Domestic violence victim

What Is an Order of Protection Against Domestic Violence?

Sometimes, conflict in a relationship can become violent. No one should live in fear of being the victim of domestic violence, but these types of incidences do, however, happen all too often. For those who have been the victim of domestic violence, Florida offers several potential protective measures in an effort to keep them safe from their abuser. One such protection is an Order of Protection against Domestic Violence, otherwise known as a domestic violence injunction or restraining order.

Understanding an Order of Protection

Florida law provides for injunctions in situations such as those involving dating violence, repeat violence, and domestic violence, among others. Domestic violence involves spouses, former spouses, people related by blood or marriage, people who have lived together or live together as a family unit, or those people who have a child in common. If you have been the victim of an act of domestic violence or have reasonable cause to believe that you are in imminent danger of becoming a domestic violence victim, then you can file a Petition for Domestic Violence Injunction seeking an order of protection or restraining order.

Should you feel that you need an injunction to protect yourself from another incidence of domestic violence, you can file the Petition for Injunction with the court. Know that there is a Victim Services Offices that are available to aid domestic violence victims with crisis response and therapy, among other things. There are no filing fees associated with filing this petition, but you will be asked for your identification, so be sure to have your driver’s license or other form of identification with you.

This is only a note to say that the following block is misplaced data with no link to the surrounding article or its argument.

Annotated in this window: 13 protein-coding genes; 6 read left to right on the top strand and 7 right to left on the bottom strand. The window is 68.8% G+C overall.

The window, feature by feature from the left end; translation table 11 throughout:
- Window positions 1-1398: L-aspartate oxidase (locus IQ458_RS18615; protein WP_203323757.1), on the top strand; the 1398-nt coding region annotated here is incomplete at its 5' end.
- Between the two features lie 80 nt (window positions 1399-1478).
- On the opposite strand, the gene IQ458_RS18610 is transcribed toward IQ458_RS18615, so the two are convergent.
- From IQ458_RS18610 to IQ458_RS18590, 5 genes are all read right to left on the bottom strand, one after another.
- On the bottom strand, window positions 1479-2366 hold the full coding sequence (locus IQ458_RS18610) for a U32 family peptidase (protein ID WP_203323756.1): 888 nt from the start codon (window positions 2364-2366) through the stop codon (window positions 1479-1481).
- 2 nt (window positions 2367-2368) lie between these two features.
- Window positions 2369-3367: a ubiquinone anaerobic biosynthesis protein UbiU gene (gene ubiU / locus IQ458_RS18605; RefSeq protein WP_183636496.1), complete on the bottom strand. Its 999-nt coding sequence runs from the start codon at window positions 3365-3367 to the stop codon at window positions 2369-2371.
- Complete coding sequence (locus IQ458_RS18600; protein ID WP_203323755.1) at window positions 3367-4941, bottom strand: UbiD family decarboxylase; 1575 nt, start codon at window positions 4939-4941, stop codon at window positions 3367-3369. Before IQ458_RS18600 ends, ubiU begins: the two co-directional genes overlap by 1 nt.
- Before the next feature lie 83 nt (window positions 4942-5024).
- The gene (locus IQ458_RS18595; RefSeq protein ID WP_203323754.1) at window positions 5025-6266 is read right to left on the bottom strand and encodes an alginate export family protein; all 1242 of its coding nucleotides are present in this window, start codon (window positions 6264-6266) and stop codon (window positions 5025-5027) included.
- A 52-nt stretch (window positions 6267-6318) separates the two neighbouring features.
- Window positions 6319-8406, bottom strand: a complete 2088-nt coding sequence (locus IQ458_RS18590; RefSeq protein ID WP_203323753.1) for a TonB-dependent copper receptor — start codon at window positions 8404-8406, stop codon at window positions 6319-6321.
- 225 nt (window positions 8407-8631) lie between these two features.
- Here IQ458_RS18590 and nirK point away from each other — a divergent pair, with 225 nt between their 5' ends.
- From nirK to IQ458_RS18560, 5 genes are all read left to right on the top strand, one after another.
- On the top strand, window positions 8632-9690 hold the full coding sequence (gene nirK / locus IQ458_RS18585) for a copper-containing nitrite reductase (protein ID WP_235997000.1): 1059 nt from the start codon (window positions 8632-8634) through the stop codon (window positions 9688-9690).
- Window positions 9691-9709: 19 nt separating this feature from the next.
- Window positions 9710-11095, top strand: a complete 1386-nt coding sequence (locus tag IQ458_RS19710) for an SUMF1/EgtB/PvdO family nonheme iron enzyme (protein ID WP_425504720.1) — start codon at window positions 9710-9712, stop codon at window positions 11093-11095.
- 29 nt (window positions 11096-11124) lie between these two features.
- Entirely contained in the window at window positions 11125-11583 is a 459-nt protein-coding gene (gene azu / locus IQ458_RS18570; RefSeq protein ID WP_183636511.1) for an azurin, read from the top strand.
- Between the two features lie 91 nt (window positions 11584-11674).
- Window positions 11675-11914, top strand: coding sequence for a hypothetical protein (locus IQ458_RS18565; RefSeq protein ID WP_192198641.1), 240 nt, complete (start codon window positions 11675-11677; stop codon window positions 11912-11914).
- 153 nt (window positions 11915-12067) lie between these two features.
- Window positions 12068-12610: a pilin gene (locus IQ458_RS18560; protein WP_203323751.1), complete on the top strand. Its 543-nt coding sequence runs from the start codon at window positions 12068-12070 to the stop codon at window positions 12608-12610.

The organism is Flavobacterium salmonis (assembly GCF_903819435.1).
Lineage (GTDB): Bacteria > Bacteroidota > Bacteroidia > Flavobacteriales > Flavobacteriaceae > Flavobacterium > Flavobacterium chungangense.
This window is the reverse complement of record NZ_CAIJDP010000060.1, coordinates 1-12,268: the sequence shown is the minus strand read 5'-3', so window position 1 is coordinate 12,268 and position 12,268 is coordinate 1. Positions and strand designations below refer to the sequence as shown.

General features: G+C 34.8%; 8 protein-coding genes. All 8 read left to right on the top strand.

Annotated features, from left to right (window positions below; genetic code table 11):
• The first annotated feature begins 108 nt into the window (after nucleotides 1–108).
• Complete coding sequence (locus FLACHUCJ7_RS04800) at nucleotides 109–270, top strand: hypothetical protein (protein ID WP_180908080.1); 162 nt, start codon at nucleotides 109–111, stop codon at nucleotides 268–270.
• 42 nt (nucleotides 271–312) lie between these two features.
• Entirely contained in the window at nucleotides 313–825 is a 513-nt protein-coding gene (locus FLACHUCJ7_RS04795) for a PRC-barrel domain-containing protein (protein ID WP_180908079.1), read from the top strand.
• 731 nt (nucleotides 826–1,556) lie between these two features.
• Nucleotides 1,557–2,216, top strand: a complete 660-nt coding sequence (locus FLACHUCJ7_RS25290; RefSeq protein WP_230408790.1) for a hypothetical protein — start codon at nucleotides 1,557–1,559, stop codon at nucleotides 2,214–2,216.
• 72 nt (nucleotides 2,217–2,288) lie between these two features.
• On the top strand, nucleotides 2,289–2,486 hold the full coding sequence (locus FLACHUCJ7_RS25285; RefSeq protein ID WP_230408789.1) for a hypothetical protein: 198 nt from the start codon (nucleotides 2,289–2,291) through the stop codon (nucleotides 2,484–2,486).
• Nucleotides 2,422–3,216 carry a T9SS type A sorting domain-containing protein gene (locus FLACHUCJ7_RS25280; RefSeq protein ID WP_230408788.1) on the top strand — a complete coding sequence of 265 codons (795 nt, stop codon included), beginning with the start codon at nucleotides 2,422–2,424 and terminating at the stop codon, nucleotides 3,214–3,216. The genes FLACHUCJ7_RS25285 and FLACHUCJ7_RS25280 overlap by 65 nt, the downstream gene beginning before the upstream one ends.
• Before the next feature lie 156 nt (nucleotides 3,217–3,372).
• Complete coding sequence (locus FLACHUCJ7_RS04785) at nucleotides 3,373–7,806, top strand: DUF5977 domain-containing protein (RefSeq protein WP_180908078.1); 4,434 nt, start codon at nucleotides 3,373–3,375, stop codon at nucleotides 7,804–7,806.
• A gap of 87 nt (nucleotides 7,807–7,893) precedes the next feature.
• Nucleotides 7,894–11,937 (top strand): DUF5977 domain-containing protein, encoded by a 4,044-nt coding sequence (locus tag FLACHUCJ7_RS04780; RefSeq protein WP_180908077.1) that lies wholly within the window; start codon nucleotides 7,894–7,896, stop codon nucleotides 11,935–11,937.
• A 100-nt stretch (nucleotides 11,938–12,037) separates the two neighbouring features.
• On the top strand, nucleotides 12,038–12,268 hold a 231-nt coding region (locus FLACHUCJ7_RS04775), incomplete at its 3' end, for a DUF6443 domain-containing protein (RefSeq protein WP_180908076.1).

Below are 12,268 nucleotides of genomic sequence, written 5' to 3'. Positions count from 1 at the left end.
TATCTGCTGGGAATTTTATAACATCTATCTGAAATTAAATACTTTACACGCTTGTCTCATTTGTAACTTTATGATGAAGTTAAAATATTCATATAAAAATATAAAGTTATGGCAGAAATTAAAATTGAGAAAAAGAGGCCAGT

Once the petition has been filed, a judge will review it and, should the judge decide that the sworn allegations contained in the petition satisfy the requirements of Florida law for issuing an injunction, a temporary injunction will be issued. The temporary injunction will be valid for 15 days. It may require the respondent, the alleged perpetrator of the domestic violence, to have no contact with the petitioner. The respondent may also be ordered to stay away from the home and workplace of the petitioner as well as to vacate a shared residence. The respondent must be served prior to these restrictions going into effect. The Sheriff’s Office will attempt to personally serve the respondent with the injunction paperwork.

A hearing will be set within 15 days and, at the hearing, the judge will make a decision as to whether a permanent injunction should be granted. Before rendering a decision, the judge will evaluate the evidence which usually includes testimony from the parties and witnesses to the alleged acts of domestic violence.

If a permanent injunction is granted, it will remain in effect until the judge changes it or ends it at the request of either party, after notice and hearing, or by a specific date established by the judge. A permanent injunction can order the respondent to:

  • Have no contact with the petitioner
  • Stay away from the home and workplace of the petitioner
  • Surrender any and all firearms
  • Attend a batterer’s intervention program

The permanent injunction can also address custody awards and visitation, as well as child and spousal support.

Florida Domestic Violence Attorneys

If you have been the victim of domestic violence, or feel unsafe in your own home, talk to the trusted attorneys at Orlando Family Team. At the most difficult times in your life, we are here to offer dependable legal support. Contact us today.